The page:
Why Academics Should Stop Writing and Speaking in Jargon

Academics seem to write exclusively for themselves. Their writing includes selective phrases and other oddities that prevent them from being understood rather than increasing their communication effectiveness.

In short, academics are their own worst enemies.

The problem is that academics often tend to forget who their intended audience is. They use jargon that sets them apart and makes them appear unreachable. Instead of using pretentious words and phrases, they should stop writing and speaking in jargon and start using language everyone understands.

There are plenty of reasons why common language is better than jargon.

Jargon isolates

It’s as accurate in academia as it is in the workplace: jargon creates distance. An unusual word or phrase can get in the way of understanding what the real message is. Unclear communication, whether written or spoken, can make meaning inaccessible.

Jargon can also turn away potential students who don’t understand what their professors are talking about.

Who is your audience?

When academics write and speak for other academics, it makes perfect sense to write in jargon. The jargon of academia is not dissimilar to a mysterious code. It’s the secret handshake between distinguished scholars. Because that code is understood by both the sender and the receiver, it’s perfectly okay to speak and write in jargon that is exclusive to the field of study.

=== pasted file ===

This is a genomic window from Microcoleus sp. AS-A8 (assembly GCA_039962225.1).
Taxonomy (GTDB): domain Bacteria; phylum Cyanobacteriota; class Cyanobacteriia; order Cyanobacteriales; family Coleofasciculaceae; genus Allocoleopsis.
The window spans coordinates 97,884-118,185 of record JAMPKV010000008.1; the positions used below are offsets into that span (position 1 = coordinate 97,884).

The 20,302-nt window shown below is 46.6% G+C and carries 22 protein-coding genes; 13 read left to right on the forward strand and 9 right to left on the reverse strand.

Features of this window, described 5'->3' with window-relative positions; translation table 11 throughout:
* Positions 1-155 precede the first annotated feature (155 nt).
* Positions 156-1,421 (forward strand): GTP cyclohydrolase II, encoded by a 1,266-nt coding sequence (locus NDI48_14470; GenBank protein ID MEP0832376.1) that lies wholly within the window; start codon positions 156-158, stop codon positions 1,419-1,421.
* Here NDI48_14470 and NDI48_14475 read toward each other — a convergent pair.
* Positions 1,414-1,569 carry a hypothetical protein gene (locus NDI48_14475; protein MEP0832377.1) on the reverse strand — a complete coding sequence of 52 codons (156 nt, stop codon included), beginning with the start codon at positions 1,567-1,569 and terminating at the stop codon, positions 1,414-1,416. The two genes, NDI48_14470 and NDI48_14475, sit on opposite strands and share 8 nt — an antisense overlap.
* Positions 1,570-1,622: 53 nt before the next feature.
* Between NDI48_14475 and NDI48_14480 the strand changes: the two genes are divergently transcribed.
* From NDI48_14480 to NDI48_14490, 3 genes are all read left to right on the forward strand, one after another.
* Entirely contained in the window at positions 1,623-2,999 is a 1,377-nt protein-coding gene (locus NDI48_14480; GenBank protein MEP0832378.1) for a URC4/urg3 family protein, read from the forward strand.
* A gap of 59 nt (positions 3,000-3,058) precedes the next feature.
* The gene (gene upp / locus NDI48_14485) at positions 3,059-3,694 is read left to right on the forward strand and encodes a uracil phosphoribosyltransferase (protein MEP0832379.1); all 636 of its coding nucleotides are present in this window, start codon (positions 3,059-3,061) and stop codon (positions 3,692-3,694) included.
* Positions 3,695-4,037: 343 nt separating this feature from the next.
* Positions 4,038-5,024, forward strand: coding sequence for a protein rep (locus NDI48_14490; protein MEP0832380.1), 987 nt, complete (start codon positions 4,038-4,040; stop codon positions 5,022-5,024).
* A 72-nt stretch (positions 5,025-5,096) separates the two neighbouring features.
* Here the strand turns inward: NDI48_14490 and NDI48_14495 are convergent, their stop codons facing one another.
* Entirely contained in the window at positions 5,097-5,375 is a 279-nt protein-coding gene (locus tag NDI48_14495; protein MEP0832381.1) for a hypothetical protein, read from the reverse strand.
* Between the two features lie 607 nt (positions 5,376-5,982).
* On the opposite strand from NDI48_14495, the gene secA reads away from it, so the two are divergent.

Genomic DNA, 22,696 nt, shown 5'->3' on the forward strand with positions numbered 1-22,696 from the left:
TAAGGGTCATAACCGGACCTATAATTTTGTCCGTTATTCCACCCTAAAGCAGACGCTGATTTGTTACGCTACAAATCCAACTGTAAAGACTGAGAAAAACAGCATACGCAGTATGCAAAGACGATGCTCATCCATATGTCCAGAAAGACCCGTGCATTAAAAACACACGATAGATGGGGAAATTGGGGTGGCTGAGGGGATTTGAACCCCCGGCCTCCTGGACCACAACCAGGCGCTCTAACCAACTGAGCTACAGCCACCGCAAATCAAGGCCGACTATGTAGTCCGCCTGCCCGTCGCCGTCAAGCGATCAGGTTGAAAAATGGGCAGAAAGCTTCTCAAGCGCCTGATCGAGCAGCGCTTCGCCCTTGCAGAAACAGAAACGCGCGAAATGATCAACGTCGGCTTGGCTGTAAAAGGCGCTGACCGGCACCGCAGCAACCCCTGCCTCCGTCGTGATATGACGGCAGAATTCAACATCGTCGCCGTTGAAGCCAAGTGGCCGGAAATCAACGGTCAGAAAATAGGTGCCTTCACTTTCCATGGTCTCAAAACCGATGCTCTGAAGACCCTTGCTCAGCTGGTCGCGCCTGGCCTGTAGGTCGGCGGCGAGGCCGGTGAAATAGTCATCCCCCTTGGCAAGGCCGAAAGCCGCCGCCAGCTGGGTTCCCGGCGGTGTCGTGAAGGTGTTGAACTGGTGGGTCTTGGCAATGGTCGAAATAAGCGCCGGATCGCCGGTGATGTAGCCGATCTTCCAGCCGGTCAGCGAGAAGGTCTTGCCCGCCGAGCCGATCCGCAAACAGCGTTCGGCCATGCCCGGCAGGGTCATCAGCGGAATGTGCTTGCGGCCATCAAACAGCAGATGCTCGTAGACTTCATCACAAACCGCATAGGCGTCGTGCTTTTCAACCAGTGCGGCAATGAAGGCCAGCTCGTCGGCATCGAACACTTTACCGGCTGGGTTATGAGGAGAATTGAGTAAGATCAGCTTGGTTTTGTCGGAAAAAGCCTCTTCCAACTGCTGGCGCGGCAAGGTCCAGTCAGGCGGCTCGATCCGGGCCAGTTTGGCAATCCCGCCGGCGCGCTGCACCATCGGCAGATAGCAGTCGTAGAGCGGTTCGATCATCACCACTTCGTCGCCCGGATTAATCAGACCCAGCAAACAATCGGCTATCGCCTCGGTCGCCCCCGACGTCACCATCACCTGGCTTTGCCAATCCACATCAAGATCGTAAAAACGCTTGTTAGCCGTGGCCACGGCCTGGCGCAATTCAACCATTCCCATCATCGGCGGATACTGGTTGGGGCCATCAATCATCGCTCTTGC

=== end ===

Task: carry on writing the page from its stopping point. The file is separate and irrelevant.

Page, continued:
If you are not a part of that selective, group, however, jargon makes the message more difficult to understand.

“Edu-speak” is a disease

Letting edu-speak to take over academic communication is like allowing a disease to spread. You didn’t mean for it to happen, but once it took hold, it permeated everything.

As a result, academics speak in acronyms exclusive to their own fields. Buzzwords, clichés, and empty phrases fill the gaps in thoughts and sentences when precise language can provide more meaning, especially for those outside the ivory tower of academia.

Practical tips to improve writing clarity

Ponderous language bogs down understanding. In his rant about James Fenimore Cooper’s Deerslayer, Mark Twain offered a panoply of advice for improving one’s writing, including:

  • Say what he is proposing to say, not merely come near it.
  • Use the right word, not its second cousin.
  • Eschew surplusage.

It would seem that the same advice holds true today for academics seeking to communicate.

Ordinary and more colloquial language has its benefits

According to George Orwell’s “Politics and the English Language,” clear writing comes from clear thinking. If academics wrote and spoke less in jargon, perhaps their thinking would come across as more clear. It’s certain they would reach a wider audience.

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